Asian stocks ended mostly higher on Tuesday, paring some early gains, as investors pinned hopes that the U.S. Federal Reserve will announce fresh stimulus measures ahead of the expiry of its Operation Twist bond-buying program scheduled to expire at the end of the year. The Fed's two-day policy meeting begins today, with analysts expecting the central bank to announce monetary stimulus package of continued bond purchases of $45 billion per month after its meeting. Commodities were little changed, while the euro strengthened despite concerns over Italy.
Japanese shares moved in a narrow range before ending a tad lower as investors locked in some profits ahead of the Federal Reserve meeting. Other factors such as the December 16 general election and the next BOJ meeting due on 19th and 20th also weighed on the market. The Nikkei fell 0.1 percent in light trading, while the Topix index dropped 0.3 percent.
Technology company Advantest fell 1.3 percent on profit taking, automaker Honda Motor slipped 1.2 percent and utilities Kansai Electric Power and Chubu Electric Power lost over 4 percent each, while heavyweight Fast Retailing rose 1.1 percent, helped by expectations of strong winter sales during a cold snap. Shares of property company Daiwa House Industry also added a percent on expectations that the firm will benefit from further monetary easing after the general election.
China's Shanghai Composite index retreated 0.4 percent after data released by the People's Bank of China showed Chinese banks extended 522.9 billion yuan ($83.9 billion) in new loans last month, up from 505.2 billion yuan in October, but well shy of forecasts of 550 billion yuan. Hong Kong's Hang Seng index, however, ended a choppy session 0.2 percent higher.
Australian shares rose to fresh 2012 highs, led by miners on hopes of fresh U.S. stimulus. The benchmark S&P/ASX 200 index rose 0.4 percent to 3,576, its highest closing level since July last year. However, volume remained rather thin heading into the Christmas break. Global miners Rio Tinto and BHP Billiton gained 0.8 percent and 1.3 percent, respectively, following an upswing in iron ore prices on Chinese demand hopes. Smaller rival Fortescue Metals Group soared about 4 percent, but gold miner Newcrest fell over a percent.
Lend Lease advanced 2.2 percent after a consortium led by the company won a bid for a $1 billion revamp of Sydney's Darling Harbour convention centre and entertainment centres. Downer EDI soared 5.2 percent after the engineering firm said it reached a negotiated settlement over a tunnel contract in Singapore. Among the major banks, ANZ, Westpac, NAB and Commonwealth rose between 0.2 percent and 0.6 percent.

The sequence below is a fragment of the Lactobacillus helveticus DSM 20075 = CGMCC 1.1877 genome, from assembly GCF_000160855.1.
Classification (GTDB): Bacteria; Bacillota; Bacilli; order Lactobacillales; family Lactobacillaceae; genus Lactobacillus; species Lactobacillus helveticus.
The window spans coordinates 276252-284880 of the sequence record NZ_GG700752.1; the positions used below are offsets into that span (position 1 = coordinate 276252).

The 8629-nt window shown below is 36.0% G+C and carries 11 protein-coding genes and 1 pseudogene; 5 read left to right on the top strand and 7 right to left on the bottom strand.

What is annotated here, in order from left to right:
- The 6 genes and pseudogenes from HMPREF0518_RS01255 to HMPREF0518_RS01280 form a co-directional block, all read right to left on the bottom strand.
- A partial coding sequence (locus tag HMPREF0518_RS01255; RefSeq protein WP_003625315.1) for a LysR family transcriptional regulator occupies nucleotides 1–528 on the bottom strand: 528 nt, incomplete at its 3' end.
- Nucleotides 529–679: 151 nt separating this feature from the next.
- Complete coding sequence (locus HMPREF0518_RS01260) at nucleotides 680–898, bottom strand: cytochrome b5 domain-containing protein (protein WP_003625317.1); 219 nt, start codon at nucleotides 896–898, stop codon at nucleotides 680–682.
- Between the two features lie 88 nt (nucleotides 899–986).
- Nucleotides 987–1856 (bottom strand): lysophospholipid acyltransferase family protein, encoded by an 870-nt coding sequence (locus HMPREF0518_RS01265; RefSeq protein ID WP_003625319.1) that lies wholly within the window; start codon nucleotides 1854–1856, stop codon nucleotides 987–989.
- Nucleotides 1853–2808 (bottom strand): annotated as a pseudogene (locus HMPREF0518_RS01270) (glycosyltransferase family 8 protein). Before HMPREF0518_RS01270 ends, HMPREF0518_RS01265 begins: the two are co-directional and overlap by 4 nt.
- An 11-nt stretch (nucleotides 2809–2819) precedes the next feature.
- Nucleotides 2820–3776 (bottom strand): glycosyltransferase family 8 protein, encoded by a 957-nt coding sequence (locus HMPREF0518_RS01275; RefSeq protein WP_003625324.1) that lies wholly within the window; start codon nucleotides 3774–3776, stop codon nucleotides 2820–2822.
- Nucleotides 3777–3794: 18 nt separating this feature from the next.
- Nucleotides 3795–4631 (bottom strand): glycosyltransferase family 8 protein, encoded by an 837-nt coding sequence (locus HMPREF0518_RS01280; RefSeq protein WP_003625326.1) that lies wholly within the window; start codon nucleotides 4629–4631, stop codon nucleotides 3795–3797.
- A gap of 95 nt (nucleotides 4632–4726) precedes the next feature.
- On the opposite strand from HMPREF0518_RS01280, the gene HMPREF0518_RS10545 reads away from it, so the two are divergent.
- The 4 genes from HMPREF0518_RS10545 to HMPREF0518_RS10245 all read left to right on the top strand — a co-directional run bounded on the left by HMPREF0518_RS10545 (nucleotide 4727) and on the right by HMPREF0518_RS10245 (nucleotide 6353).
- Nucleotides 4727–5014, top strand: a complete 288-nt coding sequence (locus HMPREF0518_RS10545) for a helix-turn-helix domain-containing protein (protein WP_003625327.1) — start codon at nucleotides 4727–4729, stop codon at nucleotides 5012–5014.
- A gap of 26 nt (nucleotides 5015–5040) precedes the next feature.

On the macroeconomic front, the latest survey results released by National Australia Bank showed that business confidence in Australia worsened in November, with the headline index falling to minus 9, its lowest level since April 2009.
Seoul shares posted modest gains on foreign fund buying amid expectations of further stimulus measures from the Federal Reserve to bolster growth and add liquidity to financial markets. The Kospi average rose 0.4 percent. Market heavyweight Samsung Electronics fell a percent on profit taking after climbing to a fresh record high in the previous session.
New Zealand shares edged lower, dragged down by Warehouse Group on brokerage downgrades after it decided to buy Noel Leeming for $65 million from Gresham Private Equity. Shares of the biggest retailer on the exchange retreated 2.6 percent, while the benchmark NZX-50 index slipped 0.1 percent. Gold miner OceanaGold, online auction site Trade Me and carpet maker Cavalier all fell about 2 percent each, while shares of Fletcher Building, the nation's largest construction company, rose 1.4 percent to a 17-month high, buoyed by data showing signs of strength in the housing market.
Australian food ingredient maker Goodman Fielder rallied 3.7 percent and outdoor clothing and equipment retailer Kathmandu Holdings jumped 4.8 percent. New Zealand Oil & Gas rose 1.2 percent after it won a bid for new oil and gas permits in the Taranaki basin.
Elsewhere, India's benchmark Sensex was down half a percent, tumbling nearly 300 points from the day's high, after both houses of Parliament adjourned before taking up the Banking Amendment Bill and data released by the Director General of Foreign Trade showed India's exports contracted for the seventh month in a row in November due to slowdown in demand in developed markets. The markets in Indonesia, Malaysia, Singapore and Taiwan were up between 0.1 percent and 0.6 percent.
On Wall Street, stocks rose slightly overnight, as investors reacted to upbeat data from China and news of political uncertainty in Italy. Traders also kept an eye on developments in Washington, where lawmakers continue to struggle to reach an agreement to avoid the looming fiscal cliff. The Dow edged up 0.1 percent, the tech-heavy Nasdaq added 0.3 percent and the S&P 500 inched up marginally.
by RTT Staff Writer
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